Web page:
The Constitution Party has attracted a lot of attention lately, especially amongst liberal blogs who have, right or wrongly, connected the party with Rand Paul and Sharron Angle, the GOP nominees for Senate in Kentucky and Nevada respectively.
One of the most popular articles concerning these connections is this one at Alternet by Adele Stan, which was published Tuesday.
It could be the most important political party you’ve barely heard of — the Constitution Party, a far-right party that combines the sort of quasi-libertarian ideology spouted by Ron Paul with a Christian Reconstructionist bent for the biblical law of the Book of Leviticus (you know, the law that mandates death by stoning for practitioners of gay sex and adultery).
But when it comes to Constitution Party street cred, Sharron Angle, the Republican nominee for Nevada’s U.S. Senate seat, seems to have Paul, and his son, Rand (the GOP’s nominee for Kentucky’s Senate seat) beat. Angle, reports TPM’s Justin Elliott, spent six years as a member of Nevada’s Independent American Party, the state’s Constitution Party affiliate.
The article is in error when it says:
If the name of the Constitution Party sounds vaguely familiar, perhaps you recall the dust kicked up when, during the presidential campaign Todd Palin was revealed to have belonged, for seven years, to the Alaska Independence Party, that state’s Constitution Party affiliate.
The Alaskan Independence Party is actually not the state affiliate of the Constitution Party in Alaska, though the parties have cooperated at times–including the Alaskan Independence Party placing Constitution Party Presidential candidate Chuck Baldwin on their ballot in 2008.
Another article at Religion Dispatches, by Julie Ingersoll, discusses the same topic.
The Constitution Party is not merely a political party that supports the Constitution, but rather a party that promotes a very specific interpretation of the Constitution: based on founder Howard Phillips’ Christian Reconstruction. No conspiracy theory here; Phillips has explicitly embraced R.J. Rushdoony as a mentor and publicly noted the influence of the “Father” of the movement on his own views and the views of his son Doug Phillips, the founder of Vision Forum, an organization which claims “a zeal for the restoration of Biblical patriarchy.”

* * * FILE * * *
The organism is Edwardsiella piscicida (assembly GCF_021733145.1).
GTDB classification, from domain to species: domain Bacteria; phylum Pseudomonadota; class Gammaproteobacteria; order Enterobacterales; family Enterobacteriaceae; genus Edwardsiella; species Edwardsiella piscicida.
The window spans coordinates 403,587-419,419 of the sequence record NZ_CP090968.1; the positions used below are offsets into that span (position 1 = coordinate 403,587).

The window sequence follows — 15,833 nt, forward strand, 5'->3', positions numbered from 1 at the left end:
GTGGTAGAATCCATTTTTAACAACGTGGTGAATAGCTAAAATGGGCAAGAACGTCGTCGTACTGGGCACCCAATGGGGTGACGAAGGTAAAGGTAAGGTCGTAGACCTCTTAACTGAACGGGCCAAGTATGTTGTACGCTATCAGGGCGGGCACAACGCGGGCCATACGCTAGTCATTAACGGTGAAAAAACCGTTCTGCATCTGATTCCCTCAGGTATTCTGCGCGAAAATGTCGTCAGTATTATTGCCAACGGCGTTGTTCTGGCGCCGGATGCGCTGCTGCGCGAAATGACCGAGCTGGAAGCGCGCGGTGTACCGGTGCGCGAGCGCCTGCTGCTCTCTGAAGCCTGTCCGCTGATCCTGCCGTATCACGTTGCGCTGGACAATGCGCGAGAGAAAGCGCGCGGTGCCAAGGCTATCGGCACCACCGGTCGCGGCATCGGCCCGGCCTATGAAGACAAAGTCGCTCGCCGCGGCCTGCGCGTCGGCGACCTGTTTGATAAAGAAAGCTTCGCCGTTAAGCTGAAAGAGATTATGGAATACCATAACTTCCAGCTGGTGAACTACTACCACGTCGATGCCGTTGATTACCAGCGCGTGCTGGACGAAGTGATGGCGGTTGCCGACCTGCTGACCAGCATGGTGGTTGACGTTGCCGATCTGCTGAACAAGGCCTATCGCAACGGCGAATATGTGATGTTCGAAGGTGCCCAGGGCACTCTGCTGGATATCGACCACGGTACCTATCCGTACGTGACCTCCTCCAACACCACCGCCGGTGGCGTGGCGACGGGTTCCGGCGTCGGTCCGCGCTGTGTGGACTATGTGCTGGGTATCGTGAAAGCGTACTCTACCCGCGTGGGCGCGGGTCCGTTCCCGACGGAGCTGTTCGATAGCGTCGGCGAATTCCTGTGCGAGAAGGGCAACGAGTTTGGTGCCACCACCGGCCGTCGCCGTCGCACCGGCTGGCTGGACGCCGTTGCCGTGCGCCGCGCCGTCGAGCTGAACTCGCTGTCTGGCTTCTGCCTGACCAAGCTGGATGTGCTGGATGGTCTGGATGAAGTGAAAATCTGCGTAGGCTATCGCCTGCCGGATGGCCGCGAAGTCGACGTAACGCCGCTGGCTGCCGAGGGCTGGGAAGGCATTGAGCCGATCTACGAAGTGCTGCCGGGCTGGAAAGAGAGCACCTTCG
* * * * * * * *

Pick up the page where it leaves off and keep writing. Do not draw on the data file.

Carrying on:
In her book, Quiverfull, RD contributor Kathryn Joyce reported that the younger Phillips pressured members of the church in which he is an elder to support the Constitution Party. A significant division resulted when a female member of the congregation questioned him and was disciplined by the church leaders.
The elder Phillips was one of the founders of the new Christian Right in the 1980s and is still chairman of the Conservative Caucus. In 1992 he founded the U.S. Taxpayer’s Party which in 1999 changed its name to the Constitution Party. Phillips ran three times as the party’s candidate for President (with the endorsement of Ron Paul). The Constitution Party’s platform advocates “returning” American law to its “foundations” in “Biblical Law.” The notion that the First Amendment’s religion clauses provide for a separation of church and state is rejected, based on the argument that the founders envisioned an institutional separation of church and state at the federal level in order to protect religion from an overreaching federal government. They contend that the founders always understood the U.S. to be a Christian nation founded on biblical law.
You can finish reading that article here.